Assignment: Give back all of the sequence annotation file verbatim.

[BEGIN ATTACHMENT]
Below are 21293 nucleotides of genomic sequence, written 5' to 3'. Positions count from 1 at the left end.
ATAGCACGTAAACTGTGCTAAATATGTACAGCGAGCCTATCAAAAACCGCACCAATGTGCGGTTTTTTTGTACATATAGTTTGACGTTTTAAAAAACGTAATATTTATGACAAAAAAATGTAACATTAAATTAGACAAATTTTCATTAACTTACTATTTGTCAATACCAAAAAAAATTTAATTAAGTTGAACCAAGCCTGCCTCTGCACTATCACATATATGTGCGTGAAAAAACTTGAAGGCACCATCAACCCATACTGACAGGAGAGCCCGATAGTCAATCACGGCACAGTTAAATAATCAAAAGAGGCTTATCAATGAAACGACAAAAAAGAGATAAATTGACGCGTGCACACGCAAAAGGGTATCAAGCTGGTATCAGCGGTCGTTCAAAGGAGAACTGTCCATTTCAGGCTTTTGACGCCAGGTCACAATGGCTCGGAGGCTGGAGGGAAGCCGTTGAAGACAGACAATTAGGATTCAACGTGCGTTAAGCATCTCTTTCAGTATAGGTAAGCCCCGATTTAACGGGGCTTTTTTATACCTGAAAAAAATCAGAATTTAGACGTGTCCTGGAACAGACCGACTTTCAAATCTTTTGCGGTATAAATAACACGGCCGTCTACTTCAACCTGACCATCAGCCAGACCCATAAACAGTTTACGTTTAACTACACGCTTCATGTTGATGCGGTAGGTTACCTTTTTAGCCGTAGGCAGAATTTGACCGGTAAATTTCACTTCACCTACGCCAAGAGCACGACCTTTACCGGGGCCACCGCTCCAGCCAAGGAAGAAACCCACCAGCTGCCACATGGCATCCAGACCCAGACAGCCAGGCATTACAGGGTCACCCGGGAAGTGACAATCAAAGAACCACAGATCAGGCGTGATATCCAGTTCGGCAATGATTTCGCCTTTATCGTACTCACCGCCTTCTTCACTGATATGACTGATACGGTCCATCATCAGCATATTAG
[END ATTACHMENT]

Below are 21293 nucleotides of genomic sequence, written 5' to 3'. Positions count from 1 at the left end.
ATAGCACGTAAACTGTGCTAAATATGTACAGCGAGCCTATCAAAAACCGCACCAATGTGCGGTTTTTTTGTACATATAGTTTGACGTTTTAAAAAACGTAATATTTATGACAAAAAAATGTAACATTAAATTAGACAAATTTTCATTAACTTACTATTTGTCAATACCAAAAAAAATTTAATTAAGTTGAACCAAGCCTGCCTCTGCACTATCACATATATGTGCGTGAAAAAACTTGAAGGCACCATCAACCCATACTGACAGGAGAGCCCGATAGTCAATCACGGCACAGTTAAATAATCAAAAGAGGCTTATCAATGAAACGACAAAAAAGAGATAAATTGACGCGTGCACACGCAAAAGGGTATCAAGCTGGTATCAGCGGTCGTTCAAAGGAGAACTGTCCATTTCAGGCTTTTGACGCCAGGTCACAATGGCTCGGAGGCTGGAGGGAAGCCGTTGAAGACAGACAATTAGGATTCAACGTGCGTTAAGCATCTCTTTCAGTATAGGTAAGCCCCGATTTAACGGGGCTTTTTTATACCTGAAAAAAATCAGAATTTAGACGTGTCCTGGAACAGACCGACTTTCAAATCTTTTGCGGTATAAATAACACGGCCGTCTACTTCAACCTGACCATCAGCCAGACCCATAAACAGTTTACGTTTAACTACACGCTTCATGTTGATGCGGTAGGTTACCTTTTTAGCCGTAGGCAGAATTTGACCGGTAAATTTCACTTCACCTACGCCAAGAGCACGACCTTTACCGGGGCCACCGCTCCAGCCAAGGAAGAAACCCACCAGCTGCCACATGGCATCCAGACCCAGACAGCCAGGCATTACAGGGTCACCCGGGAAGTGACAATCAAAGAACCACAGATCAGGCGTGATATCCAGTTCGGCAATGATTTCGCCTTTATCGTACTCACCGCCTTCTTCACTGATATGACTGATACGGTCCATCATCAGCATATTAG